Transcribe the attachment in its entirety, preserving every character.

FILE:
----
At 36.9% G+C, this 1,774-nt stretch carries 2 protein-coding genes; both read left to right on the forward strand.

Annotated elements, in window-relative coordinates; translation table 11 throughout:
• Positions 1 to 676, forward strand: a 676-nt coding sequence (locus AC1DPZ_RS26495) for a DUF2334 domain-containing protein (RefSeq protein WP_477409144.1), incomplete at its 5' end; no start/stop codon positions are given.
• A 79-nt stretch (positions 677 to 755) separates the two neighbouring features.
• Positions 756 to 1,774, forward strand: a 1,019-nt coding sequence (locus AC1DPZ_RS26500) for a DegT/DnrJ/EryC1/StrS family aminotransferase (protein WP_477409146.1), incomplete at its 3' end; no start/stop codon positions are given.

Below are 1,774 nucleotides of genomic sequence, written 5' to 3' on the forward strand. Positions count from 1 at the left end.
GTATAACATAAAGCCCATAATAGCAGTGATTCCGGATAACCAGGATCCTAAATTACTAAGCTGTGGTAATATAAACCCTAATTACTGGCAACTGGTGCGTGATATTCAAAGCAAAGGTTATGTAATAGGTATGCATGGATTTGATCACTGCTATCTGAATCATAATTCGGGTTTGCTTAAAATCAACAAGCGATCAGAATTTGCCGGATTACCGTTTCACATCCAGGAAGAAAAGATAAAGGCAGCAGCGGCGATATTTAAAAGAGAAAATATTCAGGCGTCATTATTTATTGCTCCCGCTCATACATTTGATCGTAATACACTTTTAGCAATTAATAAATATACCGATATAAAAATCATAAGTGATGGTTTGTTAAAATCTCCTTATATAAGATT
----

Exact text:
At 36.9% G+C, this 1,774-nt stretch carries 2 protein-coding genes; both read left to right on the forward strand.

Annotated elements, in window-relative coordinates; translation table 11 throughout:
• Positions 1 to 676, forward strand: a 676-nt coding sequence (locus AC1DPZ_RS26495) for a DUF2334 domain-containing protein (RefSeq protein WP_477409144.1), incomplete at its 5' end; no start/stop codon positions are given.
• A 79-nt stretch (positions 677 to 755) separates the two neighbouring features.
• Positions 756 to 1,774, forward strand: a 1,019-nt coding sequence (locus AC1DPZ_RS26500) for a DegT/DnrJ/EryC1/StrS family aminotransferase (protein WP_477409146.1), incomplete at its 3' end; no start/stop codon positions are given.

Below are 1,774 nucleotides of genomic sequence, written 5' to 3' on the forward strand. Positions count from 1 at the left end.
GTATAACATAAAGCCCATAATAGCAGTGATTCCGGATAACCAGGATCCTAAATTACTAAGCTGTGGTAATATAAACCCTAATTACTGGCAACTGGTGCGTGATATTCAAAGCAAAGGTTATGTAATAGGTATGCATGGATTTGATCACTGCTATCTGAATCATAATTCGGGTTTGCTTAAAATCAACAAGCGATCAGAATTTGCCGGATTACCGTTTCACATCCAGGAAGAAAAGATAAAGGCAGCAGCGGCGATATTTAAAAGAGAAAATATTCAGGCGTCATTATTTATTGCTCCCGCTCATACATTTGATCGTAATACACTTTTAGCAATTAATAAATATACCGATATAAAAATCATAAGTGATGGTTTGTTAAAATCTCCTTATATAAGATT